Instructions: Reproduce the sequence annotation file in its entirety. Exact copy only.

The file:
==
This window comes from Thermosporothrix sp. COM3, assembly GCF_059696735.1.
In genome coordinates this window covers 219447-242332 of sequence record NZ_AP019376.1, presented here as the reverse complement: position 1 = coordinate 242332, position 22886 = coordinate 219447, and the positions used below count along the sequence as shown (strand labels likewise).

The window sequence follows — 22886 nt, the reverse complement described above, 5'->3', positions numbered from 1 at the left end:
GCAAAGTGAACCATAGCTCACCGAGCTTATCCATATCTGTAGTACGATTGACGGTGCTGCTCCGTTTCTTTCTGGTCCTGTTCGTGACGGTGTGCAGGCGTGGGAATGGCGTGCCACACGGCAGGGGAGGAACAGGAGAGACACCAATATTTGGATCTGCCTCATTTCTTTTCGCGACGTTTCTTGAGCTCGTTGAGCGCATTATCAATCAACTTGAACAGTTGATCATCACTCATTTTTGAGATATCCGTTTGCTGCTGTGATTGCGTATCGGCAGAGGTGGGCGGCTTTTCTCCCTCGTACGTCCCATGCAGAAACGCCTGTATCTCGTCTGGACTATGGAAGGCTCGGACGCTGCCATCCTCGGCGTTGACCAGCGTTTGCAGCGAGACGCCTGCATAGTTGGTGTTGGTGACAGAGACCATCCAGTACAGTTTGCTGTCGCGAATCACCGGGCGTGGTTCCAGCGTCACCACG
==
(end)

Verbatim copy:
This window comes from Thermosporothrix sp. COM3, assembly GCF_059696735.1.
In genome coordinates this window covers 219447-242332 of sequence record NZ_AP019376.1, presented here as the reverse complement: position 1 = coordinate 242332, position 22886 = coordinate 219447, and the positions used below count along the sequence as shown (strand labels likewise).

The window sequence follows — 22886 nt, the reverse complement described above, 5'->3', positions numbered from 1 at the left end:
GCAAAGTGAACCATAGCTCACCGAGCTTATCCATATCTGTAGTACGATTGACGGTGCTGCTCCGTTTCTTTCTGGTCCTGTTCGTGACGGTGTGCAGGCGTGGGAATGGCGTGCCACACGGCAGGGGAGGAACAGGAGAGACACCAATATTTGGATCTGCCTCATTTCTTTTCGCGACGTTTCTTGAGCTCGTTGAGCGCATTATCAATCAACTTGAACAGTTGATCATCACTCATTTTTGAGATATCCGTTTGCTGCTGTGATTGCGTATCGGCAGAGGTGGGCGGCTTTTCTCCCTCGTACGTCCCATGCAGAAACGCCTGTATCTCGTCTGGACTATGGAAGGCTCGGACGCTGCCATCCTCGGCGTTGACCAGCGTTTGCAGCGAGACGCCTGCATAGTTGGTGTTGGTGACAGAGACCATCCAGTACAGTTTGCTGTCGCGAATCACCGGGCGTGGTTCCAGCGTCACCACG